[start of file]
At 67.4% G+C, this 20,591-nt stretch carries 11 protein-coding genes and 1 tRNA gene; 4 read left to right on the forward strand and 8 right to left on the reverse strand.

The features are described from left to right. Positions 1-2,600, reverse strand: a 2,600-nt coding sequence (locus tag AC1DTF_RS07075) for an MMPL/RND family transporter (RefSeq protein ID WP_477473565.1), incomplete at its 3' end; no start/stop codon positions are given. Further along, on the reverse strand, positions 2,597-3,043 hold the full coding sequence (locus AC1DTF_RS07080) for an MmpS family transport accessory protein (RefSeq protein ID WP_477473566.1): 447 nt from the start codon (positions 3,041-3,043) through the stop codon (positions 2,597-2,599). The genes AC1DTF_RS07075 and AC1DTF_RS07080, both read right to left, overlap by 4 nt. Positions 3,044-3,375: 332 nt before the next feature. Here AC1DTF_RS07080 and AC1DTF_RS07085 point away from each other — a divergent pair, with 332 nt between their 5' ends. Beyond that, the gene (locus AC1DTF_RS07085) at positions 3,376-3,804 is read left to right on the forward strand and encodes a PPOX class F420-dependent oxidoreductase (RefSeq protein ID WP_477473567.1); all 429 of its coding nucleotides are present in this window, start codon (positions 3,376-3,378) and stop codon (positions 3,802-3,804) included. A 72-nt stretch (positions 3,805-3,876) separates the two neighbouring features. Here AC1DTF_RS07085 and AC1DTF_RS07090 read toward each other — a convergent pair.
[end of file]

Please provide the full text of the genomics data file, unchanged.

At 67.4% G+C, this 20,591-nt stretch carries 11 protein-coding genes and 1 tRNA gene; 4 read left to right on the forward strand and 8 right to left on the reverse strand.

The features are described from left to right. Positions 1-2,600, reverse strand: a 2,600-nt coding sequence (locus tag AC1DTF_RS07075) for an MMPL/RND family transporter (RefSeq protein ID WP_477473565.1), incomplete at its 3' end; no start/stop codon positions are given. Further along, on the reverse strand, positions 2,597-3,043 hold the full coding sequence (locus AC1DTF_RS07080) for an MmpS family transport accessory protein (RefSeq protein ID WP_477473566.1): 447 nt from the start codon (positions 3,041-3,043) through the stop codon (positions 2,597-2,599). The genes AC1DTF_RS07075 and AC1DTF_RS07080, both read right to left, overlap by 4 nt. Positions 3,044-3,375: 332 nt before the next feature. Here AC1DTF_RS07080 and AC1DTF_RS07085 point away from each other — a divergent pair, with 332 nt between their 5' ends. Beyond that, the gene (locus AC1DTF_RS07085) at positions 3,376-3,804 is read left to right on the forward strand and encodes a PPOX class F420-dependent oxidoreductase (RefSeq protein ID WP_477473567.1); all 429 of its coding nucleotides are present in this window, start codon (positions 3,376-3,378) and stop codon (positions 3,802-3,804) included. A 72-nt stretch (positions 3,805-3,876) separates the two neighbouring features. Here AC1DTF_RS07085 and AC1DTF_RS07090 read toward each other — a convergent pair.